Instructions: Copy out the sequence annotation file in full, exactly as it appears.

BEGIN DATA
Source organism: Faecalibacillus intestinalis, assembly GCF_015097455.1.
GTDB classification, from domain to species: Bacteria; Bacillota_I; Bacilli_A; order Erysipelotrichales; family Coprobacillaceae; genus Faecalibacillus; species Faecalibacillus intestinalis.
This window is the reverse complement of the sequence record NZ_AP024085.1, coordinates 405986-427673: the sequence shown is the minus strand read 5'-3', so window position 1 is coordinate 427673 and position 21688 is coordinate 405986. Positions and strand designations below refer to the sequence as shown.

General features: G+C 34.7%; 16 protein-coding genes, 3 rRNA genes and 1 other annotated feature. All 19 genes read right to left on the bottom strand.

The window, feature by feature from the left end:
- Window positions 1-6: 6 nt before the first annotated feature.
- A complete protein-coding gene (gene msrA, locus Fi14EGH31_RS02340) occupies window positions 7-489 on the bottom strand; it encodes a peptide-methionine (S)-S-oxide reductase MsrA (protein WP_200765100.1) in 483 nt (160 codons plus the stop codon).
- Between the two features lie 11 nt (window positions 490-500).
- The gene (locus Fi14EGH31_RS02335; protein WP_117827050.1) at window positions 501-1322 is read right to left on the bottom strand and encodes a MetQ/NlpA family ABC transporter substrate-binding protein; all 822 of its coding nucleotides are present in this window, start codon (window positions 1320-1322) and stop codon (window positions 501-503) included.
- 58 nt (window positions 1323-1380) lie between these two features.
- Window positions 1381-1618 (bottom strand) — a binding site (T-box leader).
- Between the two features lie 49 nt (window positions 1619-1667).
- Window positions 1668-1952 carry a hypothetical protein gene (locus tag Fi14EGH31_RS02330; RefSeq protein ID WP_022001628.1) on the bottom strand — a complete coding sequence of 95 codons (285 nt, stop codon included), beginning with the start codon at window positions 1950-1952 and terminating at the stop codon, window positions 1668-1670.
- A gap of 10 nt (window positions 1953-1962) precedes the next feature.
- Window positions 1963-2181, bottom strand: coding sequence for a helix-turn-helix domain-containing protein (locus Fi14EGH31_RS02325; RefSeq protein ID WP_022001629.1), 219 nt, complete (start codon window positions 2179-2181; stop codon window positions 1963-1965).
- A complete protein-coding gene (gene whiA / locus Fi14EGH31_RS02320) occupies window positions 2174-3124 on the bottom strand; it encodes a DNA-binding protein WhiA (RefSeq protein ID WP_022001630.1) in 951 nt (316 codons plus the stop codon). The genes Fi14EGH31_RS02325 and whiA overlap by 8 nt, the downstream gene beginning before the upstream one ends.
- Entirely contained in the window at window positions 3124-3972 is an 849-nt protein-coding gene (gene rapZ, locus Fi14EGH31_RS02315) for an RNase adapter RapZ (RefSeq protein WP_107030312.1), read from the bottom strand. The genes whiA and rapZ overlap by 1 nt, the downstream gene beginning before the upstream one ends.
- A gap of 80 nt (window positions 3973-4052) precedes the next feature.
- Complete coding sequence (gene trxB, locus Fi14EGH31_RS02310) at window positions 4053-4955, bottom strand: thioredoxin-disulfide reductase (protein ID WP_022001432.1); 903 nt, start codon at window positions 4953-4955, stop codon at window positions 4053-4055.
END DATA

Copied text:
Source organism: Faecalibacillus intestinalis, assembly GCF_015097455.1.
GTDB classification, from domain to species: Bacteria; Bacillota_I; Bacilli_A; order Erysipelotrichales; family Coprobacillaceae; genus Faecalibacillus; species Faecalibacillus intestinalis.
This window is the reverse complement of the sequence record NZ_AP024085.1, coordinates 405986-427673: the sequence shown is the minus strand read 5'-3', so window position 1 is coordinate 427673 and position 21688 is coordinate 405986. Positions and strand designations below refer to the sequence as shown.

General features: G+C 34.7%; 16 protein-coding genes, 3 rRNA genes and 1 other annotated feature. All 19 genes read right to left on the bottom strand.

The window, feature by feature from the left end:
- Window positions 1-6: 6 nt before the first annotated feature.
- A complete protein-coding gene (gene msrA, locus Fi14EGH31_RS02340) occupies window positions 7-489 on the bottom strand; it encodes a peptide-methionine (S)-S-oxide reductase MsrA (protein WP_200765100.1) in 483 nt (160 codons plus the stop codon).
- Between the two features lie 11 nt (window positions 490-500).
- The gene (locus Fi14EGH31_RS02335; protein WP_117827050.1) at window positions 501-1322 is read right to left on the bottom strand and encodes a MetQ/NlpA family ABC transporter substrate-binding protein; all 822 of its coding nucleotides are present in this window, start codon (window positions 1320-1322) and stop codon (window positions 501-503) included.
- 58 nt (window positions 1323-1380) lie between these two features.
- Window positions 1381-1618 (bottom strand) — a binding site (T-box leader).
- Between the two features lie 49 nt (window positions 1619-1667).
- Window positions 1668-1952 carry a hypothetical protein gene (locus tag Fi14EGH31_RS02330; RefSeq protein ID WP_022001628.1) on the bottom strand — a complete coding sequence of 95 codons (285 nt, stop codon included), beginning with the start codon at window positions 1950-1952 and terminating at the stop codon, window positions 1668-1670.
- A gap of 10 nt (window positions 1953-1962) precedes the next feature.
- Window positions 1963-2181, bottom strand: coding sequence for a helix-turn-helix domain-containing protein (locus Fi14EGH31_RS02325; RefSeq protein ID WP_022001629.1), 219 nt, complete (start codon window positions 2179-2181; stop codon window positions 1963-1965).
- A complete protein-coding gene (gene whiA / locus Fi14EGH31_RS02320) occupies window positions 2174-3124 on the bottom strand; it encodes a DNA-binding protein WhiA (RefSeq protein ID WP_022001630.1) in 951 nt (316 codons plus the stop codon). The genes Fi14EGH31_RS02325 and whiA overlap by 8 nt, the downstream gene beginning before the upstream one ends.
- Entirely contained in the window at window positions 3124-3972 is an 849-nt protein-coding gene (gene rapZ, locus Fi14EGH31_RS02315) for an RNase adapter RapZ (RefSeq protein WP_107030312.1), read from the bottom strand. The genes whiA and rapZ overlap by 1 nt, the downstream gene beginning before the upstream one ends.
- A gap of 80 nt (window positions 3973-4052) precedes the next feature.
- Complete coding sequence (gene trxB, locus Fi14EGH31_RS02310) at window positions 4053-4955, bottom strand: thioredoxin-disulfide reductase (protein ID WP_022001432.1); 903 nt, start codon at window positions 4953-4955, stop codon at window positions 4053-4055.